CBS has made it official, announcing a new leadership team for its Entertainment division. Long-time CBS head of scheduling Kelly Kahl has been promoted to President, CBS Entertainment. The CW’s head of programming Thom Sherman is being named Senior Executive Vice President, Programming. They replace Glenn Gellar, who stepped down as President of Entertainment.

Kahl, who will assume leadership of the Entertainment division effective immediately, will continue to report directly to Leslie Moonves, Chairman and CEO, CBS Corporation. Sherman, who will join CBS from The CW later this week, will oversee creative affairs for entertainment programming in all dayparts and genres, reporting to Kahl.

As part of his new role, Kahl, most recently Senior EVP, CBS Primetime, will also oversee Entertainment matters in Marketing and Promotion, Digital/Interactive, Diversity, Publicity, Research and Scheduling.

Sherman will oversee CBS creative departments such as Comedy, Drama, Alternative, Daytime, Late Night and Specials, as well as Current Programming and Casting.

“This is a dynamic, talented and very experienced executive team to lead a division that will create the next generation of hits for CBS,” said Moonves.

Kelly made his public debut as the face of CBS at the network’s upfront presentation earlier this month where he presented the fall schedule in Geller’s absence.

“Kelly has been part of my team since he was an intern at Lorimar 27 years ago,” added Moonves. “He has a brilliant programming mind, sharp business acumen and great analytical skills for our evolving television audience. He is also highly respected by his colleagues at CBS and our key external stakeholders, and he knows how to make all parts of the network work together to form a winning team.”

The CW is coming off one of its strongest development seasons with six pilots which all had been received well.

“Through our work at The CW, I’ve had a front-row seat to see Thom’s outstanding creative instincts and programming vision in action,” continued Moonves. “He has developed and nurtured an incredible roster of critically acclaimed, commercially successful and fan favorite shows for The CW and other companies. He also has strong relationships across the community, a deft creative touch and a desire for making shows that create a passionate bond with the audience.”

Moonves also addressed the departure of Geller, who is in talks for a producing deal at CBS TV Studios.

“We have great respect for Glenn’s many accomplishments and his tireless efforts over 16 years at CBS – both at the Network and our Studio,” said Moonves. “He’s a smart programmer and loves the creative process, and we look forward to working with him in his new role.”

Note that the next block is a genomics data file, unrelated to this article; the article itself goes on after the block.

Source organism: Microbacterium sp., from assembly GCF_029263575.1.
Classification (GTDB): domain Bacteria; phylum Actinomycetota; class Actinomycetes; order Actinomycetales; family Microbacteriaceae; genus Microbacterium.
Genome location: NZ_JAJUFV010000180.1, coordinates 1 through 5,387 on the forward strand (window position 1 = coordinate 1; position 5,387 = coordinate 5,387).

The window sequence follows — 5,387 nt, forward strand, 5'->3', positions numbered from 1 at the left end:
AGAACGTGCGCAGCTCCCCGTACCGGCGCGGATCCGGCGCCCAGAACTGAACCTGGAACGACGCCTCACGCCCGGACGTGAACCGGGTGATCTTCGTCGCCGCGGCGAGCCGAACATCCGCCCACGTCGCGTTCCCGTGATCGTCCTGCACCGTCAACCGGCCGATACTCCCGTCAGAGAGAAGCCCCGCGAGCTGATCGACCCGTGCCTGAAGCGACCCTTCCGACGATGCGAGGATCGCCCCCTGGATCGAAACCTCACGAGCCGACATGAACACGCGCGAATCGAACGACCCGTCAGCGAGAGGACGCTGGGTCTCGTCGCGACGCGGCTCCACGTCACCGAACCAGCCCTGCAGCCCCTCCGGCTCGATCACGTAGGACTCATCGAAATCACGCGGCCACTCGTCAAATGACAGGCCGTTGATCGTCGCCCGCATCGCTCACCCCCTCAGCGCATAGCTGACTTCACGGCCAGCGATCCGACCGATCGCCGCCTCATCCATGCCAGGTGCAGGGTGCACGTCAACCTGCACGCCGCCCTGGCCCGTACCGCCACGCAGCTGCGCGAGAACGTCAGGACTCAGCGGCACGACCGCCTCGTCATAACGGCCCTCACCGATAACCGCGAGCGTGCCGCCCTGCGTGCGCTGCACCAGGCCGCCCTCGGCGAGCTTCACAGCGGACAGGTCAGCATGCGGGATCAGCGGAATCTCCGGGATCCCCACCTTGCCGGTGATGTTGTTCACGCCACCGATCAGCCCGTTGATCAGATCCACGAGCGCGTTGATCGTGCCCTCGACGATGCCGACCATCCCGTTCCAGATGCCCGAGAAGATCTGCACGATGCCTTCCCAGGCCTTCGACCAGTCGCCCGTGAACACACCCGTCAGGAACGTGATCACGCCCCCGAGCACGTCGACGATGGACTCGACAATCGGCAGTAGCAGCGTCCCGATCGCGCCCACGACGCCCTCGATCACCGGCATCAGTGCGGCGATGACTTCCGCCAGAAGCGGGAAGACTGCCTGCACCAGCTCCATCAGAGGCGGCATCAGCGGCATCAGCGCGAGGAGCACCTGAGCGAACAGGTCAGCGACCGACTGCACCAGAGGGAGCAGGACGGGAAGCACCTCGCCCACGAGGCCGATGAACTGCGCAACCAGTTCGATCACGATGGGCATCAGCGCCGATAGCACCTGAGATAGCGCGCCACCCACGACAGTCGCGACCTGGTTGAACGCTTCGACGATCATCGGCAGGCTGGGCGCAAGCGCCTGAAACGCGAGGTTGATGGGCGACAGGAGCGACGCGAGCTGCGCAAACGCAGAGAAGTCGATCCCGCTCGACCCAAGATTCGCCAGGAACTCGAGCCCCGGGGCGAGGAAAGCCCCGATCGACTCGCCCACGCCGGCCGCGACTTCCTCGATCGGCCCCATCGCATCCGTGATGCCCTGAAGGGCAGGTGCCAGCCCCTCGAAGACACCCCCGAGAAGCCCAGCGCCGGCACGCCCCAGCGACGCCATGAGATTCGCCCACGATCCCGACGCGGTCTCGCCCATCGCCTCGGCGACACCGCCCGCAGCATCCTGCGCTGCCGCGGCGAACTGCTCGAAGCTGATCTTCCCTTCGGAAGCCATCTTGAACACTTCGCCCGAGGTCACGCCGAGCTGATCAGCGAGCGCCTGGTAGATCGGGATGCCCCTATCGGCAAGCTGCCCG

Kahl has overseen scheduling for CBS for the past 21 years. Some of the key scheduling moves he has made include moving Survivor and CSI to Thursday to successfully take on NBC’s Must See TV, as well as the relocation of The Big Bang Theory to Thursday. In addition to CBS, Kahl has scheduling oversight for The CW Television Network, a joint venture of CBS Corporation and Warner Bros. Entertainment. He also serves on the board of Pop, a cable network (formerly known as TVGN) that is a joint venture between CBS and Lionsgate Entertainment.

Kahl had been Senior EVP, CBS Primetime, since 2005. He joined CBS in January 1996 as VP, Scheduling, CBS Entertainment, following three years as Director, Network Research at Warner Bros. Television. He joined Lorimar Television in 1990 (before Lorimar and Warner Bros. Television combined operations) as a research intern and quickly rose through the ranks as a research analyst and then manager, before assuming responsibility for the research department in 1993.

Sherman joins CBS from The CW where he was EVP responsible for the development and oversight of its entire slate of primetime programming. During his tenure at The CW, he developed and supervised such series as Arrow, The Vampire Diaries, Gossip Girl, The Flash and Jane the Virgin. On the unscripted side, Sherman developed and supervised Whose Line Is It Anyway?, and was also involved in acquiring Penn & Teller: Fool Us.

From 2004-2006, Sherman was President of J.J. Abrams’ Bad Robot Productions, where he helped oversee the first two seasons of Lost and the last two seasons of Alias.

From 1996-2004, Sherman worked in Drama Series Development at ABC, the last five years as department head. While at ABC, he was responsible for the development and/or oversight of such series such as Lost, Desperate Housewives, Grey’s Anatomy, Alias, NYPD Blue, The Practice and Once and Again.